Negative stress causes physiological changes in your body. Because of the implications on your health, it is essential for you to be aware of these physiological changes.
Most noteworthy, there are two types of negative stress: acute stress and chronic stress. First of all, acute stress is your body’s immediate reaction to a new challenge - the fight or flight response. However, isolated episodes of acute stress have no lingering health effects (no negative stress). In fact, they are healthy for you, as they stir you to take beneficial action. On the other hand, severe acute stress, such as when you are a victim of a crime or a life threatening situation leads to negative stress such as post-traumatic stress disorder or acute stress disorder.Furthermore, acute stress that isn’t resolved in short time or continues off and on for a long time, becomes chronic stress (a negative stress). And, chronic stress contributes to heart disease, cancer, lung disease, accidents, cirrhosis of the liver, and suicide.
First of all, acute stress is a natural physical and mental reaction to life’s unexpected events. Indeed, it is beneficial to your health because it helps you cope with potentially dangerous situations.
When you are under stress, the amygdala, an area of the brain that contributes to emotional processing, sends a distress signal to the hypothalamus. Consequently, the hypothalamus activates the sympathetic nervous system by sending signals through the autonomic nerves to the adrenal glands. Furthermore, the adrenal glands respond by pumping the hormone epinephrine (also known as adrenaline) into the blood stream. As the epinephrine circulates through the body, it causes the heart to beat faster than normal, pushing blood to the muscles, heart, and other vital organs.
Consequently, the heart rate and blood pressure goes up. In addition, the lungs start to breathe faster. Also, the small airways in the lungs open wide to take in as much oxygen as possible with each breath, resulting in extra oxygen to the brain. Thereby, increasing alertness. Furthermore, sight, hearing, and other senses become sharper. Meanwhile epinephrine triggers the release of blood sugar (glucose) and fats from temporary storage sites in the body. And, these nutrients flood into the bloodstream, supplying energy to all parts of the body.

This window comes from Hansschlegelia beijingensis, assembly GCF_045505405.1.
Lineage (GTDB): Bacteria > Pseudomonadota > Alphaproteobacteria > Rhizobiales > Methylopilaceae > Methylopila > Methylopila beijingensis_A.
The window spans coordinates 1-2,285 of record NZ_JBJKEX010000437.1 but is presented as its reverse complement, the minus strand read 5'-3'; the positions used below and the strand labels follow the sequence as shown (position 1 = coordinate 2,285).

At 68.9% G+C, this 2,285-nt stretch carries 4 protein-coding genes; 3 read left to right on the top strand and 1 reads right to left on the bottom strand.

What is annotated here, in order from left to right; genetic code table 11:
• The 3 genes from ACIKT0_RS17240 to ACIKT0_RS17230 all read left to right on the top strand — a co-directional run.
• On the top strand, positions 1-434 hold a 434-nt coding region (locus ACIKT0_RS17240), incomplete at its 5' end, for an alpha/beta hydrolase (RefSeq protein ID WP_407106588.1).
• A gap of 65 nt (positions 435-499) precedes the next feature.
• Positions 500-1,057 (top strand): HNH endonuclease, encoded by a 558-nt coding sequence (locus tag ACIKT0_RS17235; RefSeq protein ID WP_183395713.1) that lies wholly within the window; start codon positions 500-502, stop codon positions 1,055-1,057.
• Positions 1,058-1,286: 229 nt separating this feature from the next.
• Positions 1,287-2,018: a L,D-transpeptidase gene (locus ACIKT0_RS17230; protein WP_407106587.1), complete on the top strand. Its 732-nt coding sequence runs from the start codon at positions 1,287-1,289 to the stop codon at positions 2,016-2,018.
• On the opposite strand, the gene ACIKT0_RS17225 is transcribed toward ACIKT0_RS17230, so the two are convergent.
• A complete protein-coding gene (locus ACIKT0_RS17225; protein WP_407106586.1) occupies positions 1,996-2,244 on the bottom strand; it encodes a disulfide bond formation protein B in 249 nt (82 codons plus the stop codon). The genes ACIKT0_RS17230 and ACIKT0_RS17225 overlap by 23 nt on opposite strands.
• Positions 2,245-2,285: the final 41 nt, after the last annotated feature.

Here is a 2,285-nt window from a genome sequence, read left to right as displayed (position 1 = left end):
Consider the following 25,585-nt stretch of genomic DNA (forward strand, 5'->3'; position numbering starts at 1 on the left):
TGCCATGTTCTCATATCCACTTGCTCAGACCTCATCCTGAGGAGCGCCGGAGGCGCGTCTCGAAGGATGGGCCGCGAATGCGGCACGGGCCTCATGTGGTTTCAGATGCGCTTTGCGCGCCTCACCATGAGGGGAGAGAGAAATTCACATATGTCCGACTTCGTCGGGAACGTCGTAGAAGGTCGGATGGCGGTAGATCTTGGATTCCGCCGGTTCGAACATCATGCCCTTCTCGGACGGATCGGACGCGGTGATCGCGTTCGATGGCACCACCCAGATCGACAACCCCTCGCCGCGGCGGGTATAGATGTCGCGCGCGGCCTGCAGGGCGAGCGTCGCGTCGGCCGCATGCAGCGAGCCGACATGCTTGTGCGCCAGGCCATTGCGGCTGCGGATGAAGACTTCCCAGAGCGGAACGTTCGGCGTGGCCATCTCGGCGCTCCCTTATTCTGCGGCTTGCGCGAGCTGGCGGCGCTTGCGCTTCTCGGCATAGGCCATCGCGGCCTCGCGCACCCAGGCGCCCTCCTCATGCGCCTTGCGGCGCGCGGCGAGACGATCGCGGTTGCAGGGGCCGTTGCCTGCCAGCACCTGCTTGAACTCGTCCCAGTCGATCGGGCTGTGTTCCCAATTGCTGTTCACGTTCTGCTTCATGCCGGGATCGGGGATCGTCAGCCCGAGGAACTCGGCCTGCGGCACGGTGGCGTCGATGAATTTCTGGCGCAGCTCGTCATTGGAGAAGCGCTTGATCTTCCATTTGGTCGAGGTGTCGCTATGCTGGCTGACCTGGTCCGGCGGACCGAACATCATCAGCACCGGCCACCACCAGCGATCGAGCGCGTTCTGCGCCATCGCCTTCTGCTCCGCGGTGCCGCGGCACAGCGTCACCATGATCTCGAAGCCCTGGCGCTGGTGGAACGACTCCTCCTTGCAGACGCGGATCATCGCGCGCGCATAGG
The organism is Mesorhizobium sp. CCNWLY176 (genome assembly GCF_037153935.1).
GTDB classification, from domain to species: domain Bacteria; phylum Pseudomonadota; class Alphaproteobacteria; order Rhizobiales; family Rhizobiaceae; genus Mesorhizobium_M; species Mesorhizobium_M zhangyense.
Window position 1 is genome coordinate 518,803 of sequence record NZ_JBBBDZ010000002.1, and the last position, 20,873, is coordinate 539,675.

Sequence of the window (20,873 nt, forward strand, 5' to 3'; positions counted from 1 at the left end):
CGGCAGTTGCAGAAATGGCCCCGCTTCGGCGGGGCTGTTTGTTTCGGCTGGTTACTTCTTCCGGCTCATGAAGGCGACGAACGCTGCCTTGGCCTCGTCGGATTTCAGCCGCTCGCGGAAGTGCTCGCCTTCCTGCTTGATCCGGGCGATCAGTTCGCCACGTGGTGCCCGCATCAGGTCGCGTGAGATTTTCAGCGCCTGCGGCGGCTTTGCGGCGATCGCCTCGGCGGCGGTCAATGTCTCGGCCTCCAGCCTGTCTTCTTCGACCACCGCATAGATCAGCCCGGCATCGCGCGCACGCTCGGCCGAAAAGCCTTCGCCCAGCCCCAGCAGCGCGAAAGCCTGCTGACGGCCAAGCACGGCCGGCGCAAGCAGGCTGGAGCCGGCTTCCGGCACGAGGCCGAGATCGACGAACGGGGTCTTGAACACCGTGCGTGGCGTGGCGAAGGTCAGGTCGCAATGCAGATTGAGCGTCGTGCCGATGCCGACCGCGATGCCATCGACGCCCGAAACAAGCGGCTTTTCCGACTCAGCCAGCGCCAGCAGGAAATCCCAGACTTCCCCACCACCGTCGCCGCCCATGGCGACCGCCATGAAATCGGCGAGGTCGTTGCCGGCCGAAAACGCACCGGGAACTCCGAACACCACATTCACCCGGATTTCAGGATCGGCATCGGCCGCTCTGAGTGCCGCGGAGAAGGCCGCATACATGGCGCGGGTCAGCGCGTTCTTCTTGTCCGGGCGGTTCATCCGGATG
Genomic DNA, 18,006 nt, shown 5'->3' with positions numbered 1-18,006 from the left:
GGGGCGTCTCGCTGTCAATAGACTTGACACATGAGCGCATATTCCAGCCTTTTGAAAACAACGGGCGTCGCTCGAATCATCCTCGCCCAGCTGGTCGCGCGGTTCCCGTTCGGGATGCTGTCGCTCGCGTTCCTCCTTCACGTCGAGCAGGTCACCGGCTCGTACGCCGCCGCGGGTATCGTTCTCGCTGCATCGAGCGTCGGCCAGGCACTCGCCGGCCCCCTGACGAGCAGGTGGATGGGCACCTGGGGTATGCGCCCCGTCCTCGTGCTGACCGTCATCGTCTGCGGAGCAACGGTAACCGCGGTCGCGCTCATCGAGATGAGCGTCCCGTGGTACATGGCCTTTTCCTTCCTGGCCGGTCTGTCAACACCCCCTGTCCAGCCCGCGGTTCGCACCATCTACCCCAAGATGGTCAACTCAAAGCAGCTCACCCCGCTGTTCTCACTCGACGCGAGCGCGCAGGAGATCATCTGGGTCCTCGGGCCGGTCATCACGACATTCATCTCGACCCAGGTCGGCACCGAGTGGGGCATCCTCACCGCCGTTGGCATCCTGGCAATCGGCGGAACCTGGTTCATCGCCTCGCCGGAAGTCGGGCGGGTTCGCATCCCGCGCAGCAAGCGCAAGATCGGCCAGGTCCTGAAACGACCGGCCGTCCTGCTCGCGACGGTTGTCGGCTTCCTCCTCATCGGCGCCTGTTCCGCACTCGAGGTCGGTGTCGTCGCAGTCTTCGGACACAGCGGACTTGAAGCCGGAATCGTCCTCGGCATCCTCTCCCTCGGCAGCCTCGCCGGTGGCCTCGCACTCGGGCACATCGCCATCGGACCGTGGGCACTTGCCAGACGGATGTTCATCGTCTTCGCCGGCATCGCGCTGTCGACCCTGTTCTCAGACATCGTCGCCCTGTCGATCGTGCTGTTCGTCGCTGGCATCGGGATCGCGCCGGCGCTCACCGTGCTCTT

Most of all, these changes happen so quickly that people aren’t even aware of them. In fact, the amygdala and the hypothalamus start this cascade even before the brain’s visual centers have a chance to process what is happening. For this reason, people are able to jump out of the path of an oncoming car.
Furthermore, as the initial surge of epinephrine subsides, the hypothalamus activates the second component of the stress response system - the HPA axis. This network consists of the hypothalamus, the pituitary gland, and the adrenal glands. Also, the HPA axis relies on a series of hormonal signals to keep the sympathetic nervous system pressed down like a gas pedal. Therefore, if the brain continues to perceive something as dangerous, the hypothalamus releases Corticotropin Releasing Hormone (CRH), which travels to the pituitary gland, triggering the release of adrenocorticotropic hormone (ACTH). And, this hormone travels to the adrenal glands, prompting them to release cortisol. Consequently, the body thus stays revved up and on high alert. And, when the threat passes, cortisol levels fall. In addition, the parasympathetic nervous system (the brake) then dampens the stress response.
The Autonomic Nervous System (ANS) has a direct role in the physical response to stress. First of all, the ANS consists of the Sympathetic Nervous System (SNS), and the Parasympathetic Nervous System (PNS).
Also, a stressed body results in the SNS generating the “fight or flight” response. Furthermore, the SNS signals the adrenal glands to release hormones called adrenalin and cortisol. Consequently, negative stress such as chronic stress can result in a long-term drain on the body. And, as the SNS continues to trigger physical reactions to the negative stress, it causes wear-and-tear on the body.Finally, brain cells in the dentate gyrus, an area of the hippocampus, are depleted under negative stress
When the body is stressed, muscles tense up. This is the way the body guards against injury and pain. Also, with acute stress the muscles tense up suddenly and then release after the stress has passed. While with negative stress such as chronic stress, the muscles are in a constant state of tension. Furthermore, the constant tension triggers other reactions in the body.
However, relaxation techniques help reduce muscle tension and, decrease the incidence of certain stress-related disorders (such as headaches) and, increases a sense of well-being.
Also, stress can make you breathe harder. Furthermore, acute stress triggers asthma attacks (due to constriction of the airways between the nose and the lungs). And, acute stress can cause rapid breathing – hyperventilation – which can bring on a panic attack in someone prone to them. However, relaxation techniques helps reduce these effects.